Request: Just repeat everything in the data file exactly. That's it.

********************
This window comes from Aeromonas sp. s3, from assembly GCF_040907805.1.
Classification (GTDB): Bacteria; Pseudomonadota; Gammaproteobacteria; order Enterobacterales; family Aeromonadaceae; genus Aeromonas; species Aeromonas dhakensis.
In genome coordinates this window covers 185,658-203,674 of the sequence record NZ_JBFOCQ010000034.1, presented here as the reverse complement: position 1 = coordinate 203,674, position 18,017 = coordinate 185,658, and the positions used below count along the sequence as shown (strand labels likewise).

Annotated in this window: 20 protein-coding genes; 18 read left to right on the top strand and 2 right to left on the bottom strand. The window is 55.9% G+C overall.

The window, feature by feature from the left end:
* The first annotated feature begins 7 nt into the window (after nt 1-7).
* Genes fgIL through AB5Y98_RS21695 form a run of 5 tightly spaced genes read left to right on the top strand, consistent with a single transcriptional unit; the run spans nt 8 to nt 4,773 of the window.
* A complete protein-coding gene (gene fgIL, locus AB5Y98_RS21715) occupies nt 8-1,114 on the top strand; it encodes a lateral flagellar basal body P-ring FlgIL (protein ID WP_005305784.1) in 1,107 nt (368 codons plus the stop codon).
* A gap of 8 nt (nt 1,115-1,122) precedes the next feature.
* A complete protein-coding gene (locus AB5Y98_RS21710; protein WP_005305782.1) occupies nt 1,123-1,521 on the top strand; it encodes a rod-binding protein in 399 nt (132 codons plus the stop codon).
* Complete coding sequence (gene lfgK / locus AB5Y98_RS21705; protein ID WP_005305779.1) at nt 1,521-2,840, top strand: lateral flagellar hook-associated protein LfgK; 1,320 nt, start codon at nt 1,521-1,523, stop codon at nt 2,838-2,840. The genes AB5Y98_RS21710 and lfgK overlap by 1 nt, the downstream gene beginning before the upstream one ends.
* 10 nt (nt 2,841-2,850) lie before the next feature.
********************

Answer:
This window comes from Aeromonas sp. s3, from assembly GCF_040907805.1.
Classification (GTDB): Bacteria; Pseudomonadota; Gammaproteobacteria; order Enterobacterales; family Aeromonadaceae; genus Aeromonas; species Aeromonas dhakensis.
In genome coordinates this window covers 185,658-203,674 of the sequence record NZ_JBFOCQ010000034.1, presented here as the reverse complement: position 1 = coordinate 203,674, position 18,017 = coordinate 185,658, and the positions used below count along the sequence as shown (strand labels likewise).

Annotated in this window: 20 protein-coding genes; 18 read left to right on the top strand and 2 right to left on the bottom strand. The window is 55.9% G+C overall.

The window, feature by feature from the left end:
* The first annotated feature begins 7 nt into the window (after nt 1-7).
* Genes fgIL through AB5Y98_RS21695 form a run of 5 tightly spaced genes read left to right on the top strand, consistent with a single transcriptional unit; the run spans nt 8 to nt 4,773 of the window.
* A complete protein-coding gene (gene fgIL, locus AB5Y98_RS21715) occupies nt 8-1,114 on the top strand; it encodes a lateral flagellar basal body P-ring FlgIL (protein ID WP_005305784.1) in 1,107 nt (368 codons plus the stop codon).
* A gap of 8 nt (nt 1,115-1,122) precedes the next feature.
* A complete protein-coding gene (locus AB5Y98_RS21710; protein WP_005305782.1) occupies nt 1,123-1,521 on the top strand; it encodes a rod-binding protein in 399 nt (132 codons plus the stop codon).
* Complete coding sequence (gene lfgK / locus AB5Y98_RS21705; protein ID WP_005305779.1) at nt 1,521-2,840, top strand: lateral flagellar hook-associated protein LfgK; 1,320 nt, start codon at nt 1,521-1,523, stop codon at nt 2,838-2,840. The genes AB5Y98_RS21710 and lfgK overlap by 1 nt, the downstream gene beginning before the upstream one ends.
* 10 nt (nt 2,841-2,850) lie before the next feature.